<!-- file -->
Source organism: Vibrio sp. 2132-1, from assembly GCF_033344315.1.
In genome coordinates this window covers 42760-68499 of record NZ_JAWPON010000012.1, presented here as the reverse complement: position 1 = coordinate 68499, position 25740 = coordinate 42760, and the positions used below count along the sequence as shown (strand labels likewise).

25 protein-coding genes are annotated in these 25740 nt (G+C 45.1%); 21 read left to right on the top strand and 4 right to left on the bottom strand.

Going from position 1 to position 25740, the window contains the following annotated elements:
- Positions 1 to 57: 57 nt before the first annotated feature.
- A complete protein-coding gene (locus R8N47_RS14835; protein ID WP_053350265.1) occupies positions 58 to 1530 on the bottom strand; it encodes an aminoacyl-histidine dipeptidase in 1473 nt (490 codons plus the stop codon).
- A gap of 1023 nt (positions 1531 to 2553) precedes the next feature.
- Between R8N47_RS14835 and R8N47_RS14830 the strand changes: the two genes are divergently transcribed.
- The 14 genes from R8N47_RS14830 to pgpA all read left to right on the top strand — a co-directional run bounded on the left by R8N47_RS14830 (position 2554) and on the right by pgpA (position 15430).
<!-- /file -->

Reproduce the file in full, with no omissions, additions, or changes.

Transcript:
Source organism: Vibrio sp. 2132-1, from assembly GCF_033344315.1.
In genome coordinates this window covers 42760-68499 of record NZ_JAWPON010000012.1, presented here as the reverse complement: position 1 = coordinate 68499, position 25740 = coordinate 42760, and the positions used below count along the sequence as shown (strand labels likewise).

25 protein-coding genes are annotated in these 25740 nt (G+C 45.1%); 21 read left to right on the top strand and 4 right to left on the bottom strand.

Going from position 1 to position 25740, the window contains the following annotated elements:
- Positions 1 to 57: 57 nt before the first annotated feature.
- A complete protein-coding gene (locus R8N47_RS14835; protein ID WP_053350265.1) occupies positions 58 to 1530 on the bottom strand; it encodes an aminoacyl-histidine dipeptidase in 1473 nt (490 codons plus the stop codon).
- A gap of 1023 nt (positions 1531 to 2553) precedes the next feature.
- Between R8N47_RS14835 and R8N47_RS14830 the strand changes: the two genes are divergently transcribed.
- The 14 genes from R8N47_RS14830 to pgpA all read left to right on the top strand — a co-directional run bounded on the left by R8N47_RS14830 (position 2554) and on the right by pgpA (position 15430).